Thursday 18 December 2014

No remedy for our health system ills

Published 12/07/2003 | 00:11

Unhealthy State: Anatomy of a Sick Society By Maev Ann Wren New Island ?17.99 Eilish O'Regan Maev Ann Wren does not tell us if she personally has taken out private health insurance. But, according to her reasoning in this book, if she has then she is something of a leech on the health service.

Unhealthy State: Anatomy of a Sick Society By Maev Ann Wren New Island ?17.99 Eilish O'Regan Maev Ann Wren does not tell us if she personally has taken out private health insurance. But, according to her reasoning in this book, if she has then she is something of a leech on the health service.

The title Unhealthy State: Anatomy of a Sick Society promises much at a time when we are at an important crossroads in trying to remedy the weaknesses which are dragging down our service - a service which provides life-saving, enhancing care to many tens of thousands every year, yet still manages to let down so many others.

Ms Wren is on record as a long-term critic of the two-tier system of hospital care. As she sees it, that system allows people with private health insurance to jump the queue ahead of public patients while enjoying subsidies in subscriptions, the cost of their accommodation and, indirectly, through specialists' soft working terms.

Nobody would disagree with the objective of trying to achieve more equitable access to hospital care for all. But the author, while high on aspiration, fails to put forward a convincing formula on how we would reach this holy grail.

For convenience, she cuts too many corners and there is too much reliance on the implied image of privately insured people as arriving at hospital dressed in furs and stepping out of BMWs. We are no clearer on how much better or worse the public health system would be if that great swathe of PAYE middle-income workers who are now barely able to pay subscriptions opted out.

The author leans heavily on the idea of switching to a form of compulsory health insurance. We would all be insured and the State paying the premiums of the lower paid. It would mean everyone would be entitled to the same benefits and the old apartheid would be no more.

Unfortunately, she is too flimsy in giving us proper figures. How much would premiums be for instance? And we would still not get away from the old problem of more State investment in the service.

There is little new in any of the facts and thinking in this book, mostly because Maev Ann Wren relies so heavily on a multitude of reports on the service going back several decades.

She quotes liberally and generously from many of these studies and unfortunately there is no shortage of statistics. But if the health service has been bedevilled by anything, it is an over-reliance on reports, studies, reviews, work groups and forums. Time and time again their recommendations have been seized on as new wisdom, only to find they are not implemented.

Any analysis of how we move forward must surely involve paring away all of that padding contained in so many reports which have left us us running around in circles for so long. The book's best strength is the research which has been carried out into how we inherited the structures in today's health service. The history of the public health system, consultants' contracts, cutbacks and political cowardice are truly illuminating.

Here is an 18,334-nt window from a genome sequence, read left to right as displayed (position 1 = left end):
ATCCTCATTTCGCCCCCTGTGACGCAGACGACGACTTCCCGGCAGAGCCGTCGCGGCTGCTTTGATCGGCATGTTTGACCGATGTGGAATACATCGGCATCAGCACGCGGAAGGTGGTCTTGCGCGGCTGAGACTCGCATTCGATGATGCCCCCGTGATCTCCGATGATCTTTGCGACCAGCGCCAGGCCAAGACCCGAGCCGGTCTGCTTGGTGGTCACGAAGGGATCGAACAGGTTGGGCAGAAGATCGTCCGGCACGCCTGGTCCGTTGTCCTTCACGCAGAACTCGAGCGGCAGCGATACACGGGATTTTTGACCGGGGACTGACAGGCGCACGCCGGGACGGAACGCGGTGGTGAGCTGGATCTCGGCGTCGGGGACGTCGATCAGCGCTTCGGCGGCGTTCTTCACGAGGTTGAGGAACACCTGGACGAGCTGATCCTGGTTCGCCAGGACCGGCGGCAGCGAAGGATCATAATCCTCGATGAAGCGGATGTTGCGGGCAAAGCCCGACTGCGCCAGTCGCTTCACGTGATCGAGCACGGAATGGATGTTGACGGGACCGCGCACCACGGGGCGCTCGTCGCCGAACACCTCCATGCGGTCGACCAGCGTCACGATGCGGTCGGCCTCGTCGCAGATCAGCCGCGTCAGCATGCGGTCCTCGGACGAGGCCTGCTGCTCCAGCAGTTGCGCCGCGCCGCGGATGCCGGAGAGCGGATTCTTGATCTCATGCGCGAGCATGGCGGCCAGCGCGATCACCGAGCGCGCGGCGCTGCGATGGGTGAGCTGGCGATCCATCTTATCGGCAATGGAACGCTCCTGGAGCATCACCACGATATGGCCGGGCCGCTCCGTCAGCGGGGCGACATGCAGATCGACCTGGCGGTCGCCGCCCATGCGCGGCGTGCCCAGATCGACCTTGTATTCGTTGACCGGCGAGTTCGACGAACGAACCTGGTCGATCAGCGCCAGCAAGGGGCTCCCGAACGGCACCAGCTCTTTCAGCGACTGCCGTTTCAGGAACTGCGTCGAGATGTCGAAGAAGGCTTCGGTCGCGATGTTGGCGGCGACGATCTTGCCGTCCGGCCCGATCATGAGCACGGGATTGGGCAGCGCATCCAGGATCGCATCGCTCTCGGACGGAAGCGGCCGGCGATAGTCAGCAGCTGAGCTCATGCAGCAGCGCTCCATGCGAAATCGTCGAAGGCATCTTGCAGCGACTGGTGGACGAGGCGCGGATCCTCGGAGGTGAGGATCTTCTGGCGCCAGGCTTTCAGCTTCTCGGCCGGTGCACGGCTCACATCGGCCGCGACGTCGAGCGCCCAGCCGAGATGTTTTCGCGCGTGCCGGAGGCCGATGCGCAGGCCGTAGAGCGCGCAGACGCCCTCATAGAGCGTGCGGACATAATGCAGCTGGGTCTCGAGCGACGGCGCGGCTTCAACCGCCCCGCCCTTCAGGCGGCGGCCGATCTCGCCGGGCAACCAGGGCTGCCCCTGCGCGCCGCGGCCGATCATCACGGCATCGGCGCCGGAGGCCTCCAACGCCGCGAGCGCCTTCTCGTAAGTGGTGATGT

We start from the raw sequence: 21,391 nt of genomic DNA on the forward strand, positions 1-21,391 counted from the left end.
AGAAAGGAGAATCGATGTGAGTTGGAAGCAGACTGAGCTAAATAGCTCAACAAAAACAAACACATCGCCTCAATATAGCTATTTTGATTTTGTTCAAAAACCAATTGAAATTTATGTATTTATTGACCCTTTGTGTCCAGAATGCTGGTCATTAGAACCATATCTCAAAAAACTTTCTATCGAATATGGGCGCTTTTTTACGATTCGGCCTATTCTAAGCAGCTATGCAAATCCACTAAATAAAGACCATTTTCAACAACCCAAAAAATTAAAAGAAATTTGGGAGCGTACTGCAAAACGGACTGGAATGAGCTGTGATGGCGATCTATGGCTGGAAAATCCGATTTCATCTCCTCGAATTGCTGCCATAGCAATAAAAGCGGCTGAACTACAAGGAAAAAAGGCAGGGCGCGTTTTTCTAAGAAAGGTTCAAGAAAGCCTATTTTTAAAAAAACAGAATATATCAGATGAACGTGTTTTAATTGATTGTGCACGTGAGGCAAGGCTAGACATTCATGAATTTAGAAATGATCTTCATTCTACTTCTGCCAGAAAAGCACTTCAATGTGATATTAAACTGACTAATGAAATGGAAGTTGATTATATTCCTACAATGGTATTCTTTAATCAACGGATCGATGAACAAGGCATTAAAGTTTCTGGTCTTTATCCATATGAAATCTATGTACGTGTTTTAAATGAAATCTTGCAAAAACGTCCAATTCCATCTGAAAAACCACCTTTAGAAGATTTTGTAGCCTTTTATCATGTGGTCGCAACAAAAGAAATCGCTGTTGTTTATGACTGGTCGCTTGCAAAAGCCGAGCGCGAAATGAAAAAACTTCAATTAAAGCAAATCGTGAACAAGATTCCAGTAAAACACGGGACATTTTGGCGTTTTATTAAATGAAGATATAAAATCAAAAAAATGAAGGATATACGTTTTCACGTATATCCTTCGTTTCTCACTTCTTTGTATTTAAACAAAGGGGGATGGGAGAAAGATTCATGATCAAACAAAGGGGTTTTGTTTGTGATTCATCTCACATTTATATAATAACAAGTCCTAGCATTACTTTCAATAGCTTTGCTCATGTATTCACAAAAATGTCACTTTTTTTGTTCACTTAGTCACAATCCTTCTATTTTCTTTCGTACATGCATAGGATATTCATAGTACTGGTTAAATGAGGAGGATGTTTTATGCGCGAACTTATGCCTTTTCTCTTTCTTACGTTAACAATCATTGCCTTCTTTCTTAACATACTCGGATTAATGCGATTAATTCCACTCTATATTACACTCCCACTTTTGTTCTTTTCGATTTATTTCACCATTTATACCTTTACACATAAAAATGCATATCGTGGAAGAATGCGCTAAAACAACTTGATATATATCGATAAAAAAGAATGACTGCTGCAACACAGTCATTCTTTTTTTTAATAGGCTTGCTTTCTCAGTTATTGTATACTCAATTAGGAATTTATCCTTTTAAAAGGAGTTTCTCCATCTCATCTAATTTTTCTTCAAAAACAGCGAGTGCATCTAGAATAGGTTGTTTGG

But the book is written from a remove and despite the author's undoubted sincere and passionate belief in a fairer deal for the less well-off, it is just too impersonal. It bears all the hallmarks of somebody who has taken up camp in the study of their Dublin home, waded through mounds of reports and spoken to the usual suspects.

Most of those who are interviewed and quoted are at the helm of some agency or organisation. No effort appears to get an insight into those at the frontline, not just in the bigger hospitals but also the general and district hospitals around the country - all of which are facing an uncertain future.

The author devotes a chapter to the potent politics of hospital location but there is no sense of what loss of services will mean to the people of west Kerry or north Donegal. There is nothing more grating than hearing the usual chummy consensus about what is best for the provinces emanating from south of the Liffey notables.

It is also not possible to write about the hospital system without taking into account the rest of the health service. Only around 50pc of the health budget used to go on hospitals and it is now reduced even further.

What about services for people with a disability, the psychiatric service, orthodontics, child care, speech therapy? They exist in the shadow of the acute hospital system, frequently sacrificed in the funding share-out - but their fate is inter-linked and intertwined.

Eilish O'Regan is the Health

Correspondent of the Irish

Independent

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